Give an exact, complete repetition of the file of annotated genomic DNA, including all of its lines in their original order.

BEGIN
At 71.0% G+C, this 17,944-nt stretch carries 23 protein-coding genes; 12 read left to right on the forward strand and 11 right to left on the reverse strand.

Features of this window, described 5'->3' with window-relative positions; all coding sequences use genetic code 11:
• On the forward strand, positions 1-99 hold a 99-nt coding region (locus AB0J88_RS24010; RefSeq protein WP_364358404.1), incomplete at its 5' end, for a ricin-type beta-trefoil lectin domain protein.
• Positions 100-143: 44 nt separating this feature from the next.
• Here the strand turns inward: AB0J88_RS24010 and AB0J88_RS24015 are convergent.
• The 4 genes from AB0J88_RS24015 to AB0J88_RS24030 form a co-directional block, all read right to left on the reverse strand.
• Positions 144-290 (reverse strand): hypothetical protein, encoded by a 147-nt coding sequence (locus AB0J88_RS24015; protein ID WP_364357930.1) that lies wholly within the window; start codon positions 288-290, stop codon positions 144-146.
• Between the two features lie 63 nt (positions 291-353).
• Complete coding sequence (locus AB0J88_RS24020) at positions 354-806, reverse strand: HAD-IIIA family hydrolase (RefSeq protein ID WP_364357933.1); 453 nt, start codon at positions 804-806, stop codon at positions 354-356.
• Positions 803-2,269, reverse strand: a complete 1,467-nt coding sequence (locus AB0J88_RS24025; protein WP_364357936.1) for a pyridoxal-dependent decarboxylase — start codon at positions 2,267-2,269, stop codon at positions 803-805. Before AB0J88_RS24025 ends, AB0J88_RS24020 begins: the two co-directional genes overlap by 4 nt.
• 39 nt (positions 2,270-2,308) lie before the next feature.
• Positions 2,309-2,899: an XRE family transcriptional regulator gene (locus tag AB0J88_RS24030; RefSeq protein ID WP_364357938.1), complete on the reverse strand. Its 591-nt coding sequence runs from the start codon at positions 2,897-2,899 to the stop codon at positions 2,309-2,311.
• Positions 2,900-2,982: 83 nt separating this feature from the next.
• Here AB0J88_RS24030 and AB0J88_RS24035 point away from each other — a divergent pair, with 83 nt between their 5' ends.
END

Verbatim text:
At 71.0% G+C, this 17,944-nt stretch carries 23 protein-coding genes; 12 read left to right on the forward strand and 11 right to left on the reverse strand.

Features of this window, described 5'->3' with window-relative positions; all coding sequences use genetic code 11:
• On the forward strand, positions 1-99 hold a 99-nt coding region (locus AB0J88_RS24010; RefSeq protein WP_364358404.1), incomplete at its 5' end, for a ricin-type beta-trefoil lectin domain protein.
• Positions 100-143: 44 nt separating this feature from the next.
• Here the strand turns inward: AB0J88_RS24010 and AB0J88_RS24015 are convergent.
• The 4 genes from AB0J88_RS24015 to AB0J88_RS24030 form a co-directional block, all read right to left on the reverse strand.
• Positions 144-290 (reverse strand): hypothetical protein, encoded by a 147-nt coding sequence (locus AB0J88_RS24015; protein ID WP_364357930.1) that lies wholly within the window; start codon positions 288-290, stop codon positions 144-146.
• Between the two features lie 63 nt (positions 291-353).
• Complete coding sequence (locus AB0J88_RS24020) at positions 354-806, reverse strand: HAD-IIIA family hydrolase (RefSeq protein ID WP_364357933.1); 453 nt, start codon at positions 804-806, stop codon at positions 354-356.
• Positions 803-2,269, reverse strand: a complete 1,467-nt coding sequence (locus AB0J88_RS24025; protein WP_364357936.1) for a pyridoxal-dependent decarboxylase — start codon at positions 2,267-2,269, stop codon at positions 803-805. Before AB0J88_RS24025 ends, AB0J88_RS24020 begins: the two co-directional genes overlap by 4 nt.
• 39 nt (positions 2,270-2,308) lie before the next feature.
• Positions 2,309-2,899: an XRE family transcriptional regulator gene (locus tag AB0J88_RS24030; RefSeq protein ID WP_364357938.1), complete on the reverse strand. Its 591-nt coding sequence runs from the start codon at positions 2,897-2,899 to the stop codon at positions 2,309-2,311.
• Positions 2,900-2,982: 83 nt separating this feature from the next.
• Here AB0J88_RS24030 and AB0J88_RS24035 point away from each other — a divergent pair, with 83 nt between their 5' ends.